Takatsune got the real power of the bakufu, but his uncompromising political style triggered protests by territorial lords and temple and shrine groups. Especially, Doyo SASAKI (Takauji KYOGOKU), who was the father-in-law of Ujiyori SHIBA who was the third son of Takatsune, hated Takatsune because Takatsune had made Yoshimasa kanrei rejecting Ujiyori whom Doyo had pushed, and both were in fierce conflict. In August 1366, suddenly he was ordered to go back to his territory by Shogun Yoshiakira and was toppled (the Joji incident). Because Yoriyuki HOSOKAWA, for whom Doyo pushed, assumed the post of substitute kanrei, the conflict between the Shiba family and the Hosokawa family remained after Yoshimasa had come back to the shogunate government; this conflict led to the Koryaku Coup in the time of the third Shogun Yoshimitsu ASHIKAGA. Although Takatsune, who had fled the capital, continued to fight against a punitive force from the government, he died at Somayama-jo Castle (Minamiechizen-cho, Fukui Prefecture) in 1367. He was sixty-three years old. His posthumous Buddhist name was Tokoji (Reigenin later) den Docho-nippo.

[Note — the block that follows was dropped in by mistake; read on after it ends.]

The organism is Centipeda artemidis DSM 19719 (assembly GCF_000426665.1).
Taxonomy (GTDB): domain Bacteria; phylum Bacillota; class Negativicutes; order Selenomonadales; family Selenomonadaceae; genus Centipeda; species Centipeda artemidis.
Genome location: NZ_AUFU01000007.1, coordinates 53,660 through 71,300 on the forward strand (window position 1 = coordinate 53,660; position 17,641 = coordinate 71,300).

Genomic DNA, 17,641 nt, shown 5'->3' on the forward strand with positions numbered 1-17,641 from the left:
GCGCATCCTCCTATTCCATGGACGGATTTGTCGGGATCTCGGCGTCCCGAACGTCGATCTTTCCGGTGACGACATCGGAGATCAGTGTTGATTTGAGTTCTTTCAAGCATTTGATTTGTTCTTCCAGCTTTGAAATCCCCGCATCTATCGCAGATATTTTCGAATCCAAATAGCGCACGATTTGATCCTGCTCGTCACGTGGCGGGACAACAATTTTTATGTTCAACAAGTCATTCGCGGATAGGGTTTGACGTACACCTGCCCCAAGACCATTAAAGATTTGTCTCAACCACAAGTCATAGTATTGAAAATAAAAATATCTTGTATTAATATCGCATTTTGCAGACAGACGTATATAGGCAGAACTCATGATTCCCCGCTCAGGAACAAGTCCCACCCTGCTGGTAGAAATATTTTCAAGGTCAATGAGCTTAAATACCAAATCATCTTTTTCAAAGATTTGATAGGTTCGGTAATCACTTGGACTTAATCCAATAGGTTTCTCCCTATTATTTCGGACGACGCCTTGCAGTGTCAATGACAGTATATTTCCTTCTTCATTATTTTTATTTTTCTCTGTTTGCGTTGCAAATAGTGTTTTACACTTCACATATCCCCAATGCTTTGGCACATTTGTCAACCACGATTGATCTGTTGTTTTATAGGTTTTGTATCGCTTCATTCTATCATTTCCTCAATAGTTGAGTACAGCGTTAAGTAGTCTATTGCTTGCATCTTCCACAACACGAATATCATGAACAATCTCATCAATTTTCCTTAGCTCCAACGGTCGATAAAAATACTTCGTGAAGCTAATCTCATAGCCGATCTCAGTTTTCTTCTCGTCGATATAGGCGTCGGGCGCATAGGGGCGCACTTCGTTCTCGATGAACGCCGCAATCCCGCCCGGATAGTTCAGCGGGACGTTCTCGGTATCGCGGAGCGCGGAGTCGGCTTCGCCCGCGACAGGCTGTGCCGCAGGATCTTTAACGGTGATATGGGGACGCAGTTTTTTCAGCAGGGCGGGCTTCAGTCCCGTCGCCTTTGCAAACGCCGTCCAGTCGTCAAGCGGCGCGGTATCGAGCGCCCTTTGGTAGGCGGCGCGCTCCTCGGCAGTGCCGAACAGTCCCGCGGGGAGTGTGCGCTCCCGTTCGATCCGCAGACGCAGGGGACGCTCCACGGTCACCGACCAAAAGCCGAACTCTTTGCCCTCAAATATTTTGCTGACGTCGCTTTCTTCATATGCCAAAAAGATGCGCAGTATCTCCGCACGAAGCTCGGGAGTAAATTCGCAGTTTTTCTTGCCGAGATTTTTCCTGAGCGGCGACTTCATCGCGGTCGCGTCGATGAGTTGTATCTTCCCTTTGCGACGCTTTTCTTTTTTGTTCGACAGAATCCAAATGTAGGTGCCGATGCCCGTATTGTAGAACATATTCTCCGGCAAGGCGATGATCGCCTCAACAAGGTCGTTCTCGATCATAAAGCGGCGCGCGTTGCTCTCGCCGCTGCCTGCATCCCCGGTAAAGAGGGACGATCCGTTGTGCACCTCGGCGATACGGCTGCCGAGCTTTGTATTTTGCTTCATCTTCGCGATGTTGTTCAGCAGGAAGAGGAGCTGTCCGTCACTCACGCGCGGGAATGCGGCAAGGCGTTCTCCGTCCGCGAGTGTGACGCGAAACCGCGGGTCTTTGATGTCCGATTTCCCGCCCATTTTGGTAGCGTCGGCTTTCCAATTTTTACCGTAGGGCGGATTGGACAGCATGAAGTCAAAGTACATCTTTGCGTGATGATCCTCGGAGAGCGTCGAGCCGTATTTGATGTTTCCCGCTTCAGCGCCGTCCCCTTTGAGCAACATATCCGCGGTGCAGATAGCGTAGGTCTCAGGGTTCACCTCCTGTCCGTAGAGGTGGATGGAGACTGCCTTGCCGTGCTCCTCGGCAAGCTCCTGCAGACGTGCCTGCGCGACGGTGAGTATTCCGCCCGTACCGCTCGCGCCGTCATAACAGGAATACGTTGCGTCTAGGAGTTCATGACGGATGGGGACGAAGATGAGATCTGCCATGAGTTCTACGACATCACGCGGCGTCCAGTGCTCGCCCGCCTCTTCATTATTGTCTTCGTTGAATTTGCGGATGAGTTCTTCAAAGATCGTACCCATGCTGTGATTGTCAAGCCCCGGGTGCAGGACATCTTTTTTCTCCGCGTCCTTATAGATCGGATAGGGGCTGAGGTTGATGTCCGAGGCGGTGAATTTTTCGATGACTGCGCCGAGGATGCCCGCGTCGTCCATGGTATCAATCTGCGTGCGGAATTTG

In addition, after Takatsune's death, Yoshimasa was pardoned after a short time and came back to bakufu.
Personal Profile and anecdotes
It is said in "Taiheiki" (The Record of the Great Peace) that Takatsune obtained notable swords called Onikiri and Onimaru when he killed Yoshisada NITTA in Fujishima. The next day, Takauji ASHIKAGA demanded the handover of the two swords, saying 'they are hereditary family heirlooms of the Minamoto clan,' but Takatsune said 'they burned' and handed Takauji two burned-out swords. Takauji was offended badly when he found out the truth. In later years, after the downfall of Takatsune, Onimaru was obtained once more by the Muromachi shogunate family and Onikiri was given to and handed down in the Mogami family of the Shiba family.